• STRUCTURES OF THE LYMPHATIC SYSTEM  Lymph capillaries form network between cells of connective tissues, but unlike blood capillaries, are open ended
    • THE LYMPHATIC SYSTEM  Proteins and fluids are lost from cardiovascular capillaries and enter interstitial space.
    • THE LYMPHATIC SYSTEM  Once this fluid enters lymph capillaries, it is known as lymphatic fluid (lymph)  Lymph: straw-colored, clear fluid; primary component is water
    • THE LYMPHATIC SYSTEM  Lymph capillaries empty into lymphatic vessels, similar to veins including valves; body movement and contraction of smooth muscles propels lymph through system
    • FIGURE 14-1 THE LYMPHATIC SYSTEM AND THE RELATIONSHIP BETWEEN BLOOD AND LYMPH CAPILLARIES
    • LYMPH NODES  Large vessels empty into lymph nodes, ranging in size from pinhead to an olive  Lymph nodes: filters placed all along pathways or vessels of lymphatic system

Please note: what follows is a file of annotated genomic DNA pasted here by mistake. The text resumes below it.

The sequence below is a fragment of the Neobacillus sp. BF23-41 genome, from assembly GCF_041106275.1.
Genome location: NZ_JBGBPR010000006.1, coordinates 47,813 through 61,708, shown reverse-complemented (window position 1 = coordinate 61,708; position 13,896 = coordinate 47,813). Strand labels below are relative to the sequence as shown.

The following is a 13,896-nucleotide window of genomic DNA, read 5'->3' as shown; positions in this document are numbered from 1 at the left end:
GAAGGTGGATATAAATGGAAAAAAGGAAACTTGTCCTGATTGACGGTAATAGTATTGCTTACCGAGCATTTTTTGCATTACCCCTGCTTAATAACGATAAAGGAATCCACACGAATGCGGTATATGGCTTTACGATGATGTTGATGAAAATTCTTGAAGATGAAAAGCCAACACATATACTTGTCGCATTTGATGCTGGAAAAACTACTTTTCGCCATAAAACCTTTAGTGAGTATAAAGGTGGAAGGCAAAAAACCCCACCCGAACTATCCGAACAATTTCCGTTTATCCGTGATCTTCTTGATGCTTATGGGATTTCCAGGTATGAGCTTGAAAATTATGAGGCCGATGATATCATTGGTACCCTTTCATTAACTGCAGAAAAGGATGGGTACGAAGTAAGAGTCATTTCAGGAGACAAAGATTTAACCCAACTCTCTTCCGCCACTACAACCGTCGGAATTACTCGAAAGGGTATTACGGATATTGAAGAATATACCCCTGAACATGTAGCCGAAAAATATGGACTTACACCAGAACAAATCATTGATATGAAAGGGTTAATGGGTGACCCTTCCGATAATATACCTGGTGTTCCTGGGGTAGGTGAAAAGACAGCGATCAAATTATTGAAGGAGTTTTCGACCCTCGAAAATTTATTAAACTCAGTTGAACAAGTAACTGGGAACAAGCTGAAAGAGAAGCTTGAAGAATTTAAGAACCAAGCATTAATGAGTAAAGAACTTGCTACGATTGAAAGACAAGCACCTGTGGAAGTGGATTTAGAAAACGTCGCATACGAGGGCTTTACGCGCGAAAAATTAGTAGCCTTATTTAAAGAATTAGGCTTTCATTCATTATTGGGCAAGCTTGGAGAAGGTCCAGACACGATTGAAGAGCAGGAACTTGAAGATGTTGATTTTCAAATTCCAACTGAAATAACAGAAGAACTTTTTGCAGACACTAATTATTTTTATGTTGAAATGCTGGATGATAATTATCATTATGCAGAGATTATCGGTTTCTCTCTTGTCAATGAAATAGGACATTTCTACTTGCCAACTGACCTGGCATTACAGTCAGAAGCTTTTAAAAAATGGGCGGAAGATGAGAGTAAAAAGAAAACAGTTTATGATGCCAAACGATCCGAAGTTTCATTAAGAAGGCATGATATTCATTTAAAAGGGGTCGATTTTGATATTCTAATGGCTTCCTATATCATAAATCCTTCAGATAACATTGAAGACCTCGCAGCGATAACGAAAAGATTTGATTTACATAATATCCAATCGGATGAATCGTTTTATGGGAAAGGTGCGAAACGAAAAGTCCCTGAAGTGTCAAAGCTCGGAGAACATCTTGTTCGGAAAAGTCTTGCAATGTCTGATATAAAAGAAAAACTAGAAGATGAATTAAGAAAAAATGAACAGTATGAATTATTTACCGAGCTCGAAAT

• FIGURE 14-2 THE LYMPH NODE STRUCTURE Small, encapsulated bodies divided into sections Consist of sections of lymphatic tissue containing WBCs known as lymphocytes
    • LYMPH NODES  Lymphatic tissue surrounded by lymphatic sinuses filled with lymph fluid  Filter and destroy pathogens using WBCs
    • LYMPH NODES IN THE BODY  Concentrated in cervical, axillary, inguinal, pelvic, abdominal, thoracic, and supra trochlear areas  Adenoids and tonsils also part of lymph system
    • LYMPHATIC TRUNKS  Lymphatic vessels exiting lymph nodes empty into one of several lymphatic trunks
    • COLLECTING DUCTS  Lumbar, intestinal, and intercostal trunks empty into thoracic duct the largest lymph vessel; more than two-thirds of lymphatic system drains into this duct Lymphatic trunks empty into one of two collecting ducts
    • COLLECTING DUCTS  Bronchomediastinal, subclavian, and jugular trunks empty into right lymphatic duct; smaller duct within right thorax that empties into right subclavian vein